Fri. Jan 21st, 2022


Facebook is a Much like a landfill, not only because it’s full of other people’s shit but because everyone agrees Something Something needs to be done about it, no one seems to know. What most (American) commentators have in common, though, is where they are looking for answers: confidence-busting and progressive movements in the late 19th and early 20th centuries, when activists and politicians broke the pernicious concentration of economic power in everything from oil to railways. Gave. . Applying antitrust protection to Facebook has been discussed until death; So, too, there is the concept of Facebook as a Public utility-As socially responsible resources like water and electricity.

The first issue in this debate is whether Facebook should be considered a public utility at all. Wired reporter Gilad Edelman The view is that it is not. Susan Crawford Also the argument that it is not, Or shouldn’t be, mainly because (to explain) he thinks that the infrastructure it provides is not central enough to society Stay A utility

Others argue that Facebook should be considered a public utility, but disagree on what that might mean. Dipayan Gosh, over in the Harvard Business Review, Said that it, And feedback should control the company’s data handling, consolidation, and approach to advertising and hate speech. This position is strongly aligned with that of Danah Boyd, who In 2012 it was proposed to frame Facebook as a utility way, With the essential difference that Gosh sees a public utility approach as a cure; Something has to be done Instead No other action.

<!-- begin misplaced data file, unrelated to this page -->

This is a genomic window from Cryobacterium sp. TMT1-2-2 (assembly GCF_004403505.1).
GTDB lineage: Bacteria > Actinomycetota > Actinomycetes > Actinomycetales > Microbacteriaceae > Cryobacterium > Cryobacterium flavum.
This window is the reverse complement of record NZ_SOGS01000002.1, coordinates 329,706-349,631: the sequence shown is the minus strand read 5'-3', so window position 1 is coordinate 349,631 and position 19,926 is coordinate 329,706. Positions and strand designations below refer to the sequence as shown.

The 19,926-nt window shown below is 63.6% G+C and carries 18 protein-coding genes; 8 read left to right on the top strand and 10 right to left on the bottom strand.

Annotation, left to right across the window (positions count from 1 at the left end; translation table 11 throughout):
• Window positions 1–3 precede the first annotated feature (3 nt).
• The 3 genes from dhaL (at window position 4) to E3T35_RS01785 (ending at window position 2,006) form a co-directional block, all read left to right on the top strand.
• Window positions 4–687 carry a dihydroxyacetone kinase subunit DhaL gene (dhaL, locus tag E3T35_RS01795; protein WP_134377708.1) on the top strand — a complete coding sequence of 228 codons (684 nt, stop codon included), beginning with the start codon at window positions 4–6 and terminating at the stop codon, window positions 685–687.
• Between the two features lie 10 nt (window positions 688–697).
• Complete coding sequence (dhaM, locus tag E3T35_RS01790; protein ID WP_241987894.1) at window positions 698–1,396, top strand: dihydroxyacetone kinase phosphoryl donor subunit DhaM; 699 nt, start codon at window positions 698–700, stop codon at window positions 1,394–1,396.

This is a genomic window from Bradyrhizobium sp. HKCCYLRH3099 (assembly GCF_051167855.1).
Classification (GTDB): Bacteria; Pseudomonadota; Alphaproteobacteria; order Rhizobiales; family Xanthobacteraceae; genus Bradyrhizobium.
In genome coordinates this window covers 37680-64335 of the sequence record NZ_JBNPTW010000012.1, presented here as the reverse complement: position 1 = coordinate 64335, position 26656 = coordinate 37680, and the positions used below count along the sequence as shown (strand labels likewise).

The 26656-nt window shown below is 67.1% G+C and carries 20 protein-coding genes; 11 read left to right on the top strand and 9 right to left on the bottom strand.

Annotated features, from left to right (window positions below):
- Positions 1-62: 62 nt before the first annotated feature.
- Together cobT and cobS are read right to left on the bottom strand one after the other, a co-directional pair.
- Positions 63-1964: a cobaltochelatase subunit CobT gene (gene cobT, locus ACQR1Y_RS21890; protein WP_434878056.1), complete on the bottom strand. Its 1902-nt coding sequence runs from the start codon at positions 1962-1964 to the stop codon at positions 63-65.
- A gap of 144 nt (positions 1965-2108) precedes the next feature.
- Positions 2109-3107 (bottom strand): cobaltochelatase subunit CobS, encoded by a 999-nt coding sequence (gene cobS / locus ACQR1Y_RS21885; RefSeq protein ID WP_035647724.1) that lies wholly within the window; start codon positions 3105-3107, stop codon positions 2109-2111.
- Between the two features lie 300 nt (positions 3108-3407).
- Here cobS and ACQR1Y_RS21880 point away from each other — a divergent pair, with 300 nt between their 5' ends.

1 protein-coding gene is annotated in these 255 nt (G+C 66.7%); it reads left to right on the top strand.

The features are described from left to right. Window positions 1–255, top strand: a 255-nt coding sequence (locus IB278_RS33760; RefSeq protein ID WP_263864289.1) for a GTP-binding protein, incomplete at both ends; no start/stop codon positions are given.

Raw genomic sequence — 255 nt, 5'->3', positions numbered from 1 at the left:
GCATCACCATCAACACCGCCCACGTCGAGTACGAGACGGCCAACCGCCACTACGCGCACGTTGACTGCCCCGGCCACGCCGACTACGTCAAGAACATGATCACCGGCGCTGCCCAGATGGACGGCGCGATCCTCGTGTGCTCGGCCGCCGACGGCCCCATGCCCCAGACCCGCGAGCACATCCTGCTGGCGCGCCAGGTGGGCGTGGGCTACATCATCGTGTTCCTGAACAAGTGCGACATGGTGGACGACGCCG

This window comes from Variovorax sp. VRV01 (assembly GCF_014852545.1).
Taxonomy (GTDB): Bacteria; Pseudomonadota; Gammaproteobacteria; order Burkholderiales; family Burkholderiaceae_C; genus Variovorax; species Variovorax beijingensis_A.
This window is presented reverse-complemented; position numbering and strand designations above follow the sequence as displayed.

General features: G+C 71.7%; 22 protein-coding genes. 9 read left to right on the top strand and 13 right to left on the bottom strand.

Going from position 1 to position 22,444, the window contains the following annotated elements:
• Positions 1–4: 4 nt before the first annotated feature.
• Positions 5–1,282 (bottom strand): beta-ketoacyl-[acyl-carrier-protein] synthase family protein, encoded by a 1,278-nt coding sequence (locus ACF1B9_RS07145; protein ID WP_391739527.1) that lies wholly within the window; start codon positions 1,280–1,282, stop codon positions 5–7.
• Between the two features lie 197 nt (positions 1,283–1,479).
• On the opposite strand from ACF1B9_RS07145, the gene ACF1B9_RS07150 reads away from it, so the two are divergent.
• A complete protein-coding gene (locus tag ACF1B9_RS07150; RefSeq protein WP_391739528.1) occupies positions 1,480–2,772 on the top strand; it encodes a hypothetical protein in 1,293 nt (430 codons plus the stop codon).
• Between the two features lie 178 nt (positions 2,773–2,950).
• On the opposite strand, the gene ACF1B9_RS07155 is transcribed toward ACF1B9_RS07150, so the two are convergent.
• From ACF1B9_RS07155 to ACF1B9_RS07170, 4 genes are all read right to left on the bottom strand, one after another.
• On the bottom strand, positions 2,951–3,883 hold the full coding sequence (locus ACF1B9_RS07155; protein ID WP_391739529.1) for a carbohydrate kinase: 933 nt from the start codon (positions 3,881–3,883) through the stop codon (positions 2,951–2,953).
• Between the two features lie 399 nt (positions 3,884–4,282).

I think some of Facebook’s services are important enough to be considered a part of the social infrastructure And The appropriate response from that company, what would we say, is that the endless litany of jack-ups is the placement of the controller boots. But the biggest problem is that to consider Facebook as a public utility one has to not only answer the question of whether it is a utility but also which one should be accountable to the “public” – and this is a much more difficult issue.

Technology company loves Claiming that they are innovative, disruptive, and bring us hitherto unseen scenes — but when it comes to socio-political dynamics, Facebook and its problems are old. E.g., 19th century old. Before American society took on a new shape through the Internet, it was rebuilt by railways, power companies, water suppliers, and a range of other new industries and resources – all individually regulated and highly centralized and, ultimately, with enormous political power.

19th century solutions came in two forms: exclusive breaks, and their reconstruction. “Breaking” was the antitrust law, which treated monopolies as bad in their face and tried to force the companies that hold them to actively break. The “rearrangement” was for situations where the monopolists did not have problems within themselves and within themselves. Railroads, electricity, water supply: There are some obvious public benefits to standardizing these, since the value of the track gauge or voltage changes every hundred miles (or a hundred houses) and they all lose their true usefulness.

In such a scenario, Louis Brands and the progressives speak in favor of a “public utility” model rather than a larger movement. Companies and industries that had a “natural monopoly” – where centralization was in some ways part of the product base and parcels – were not dismantled but were forced to adhere to various rules and regulations of public responsibility.



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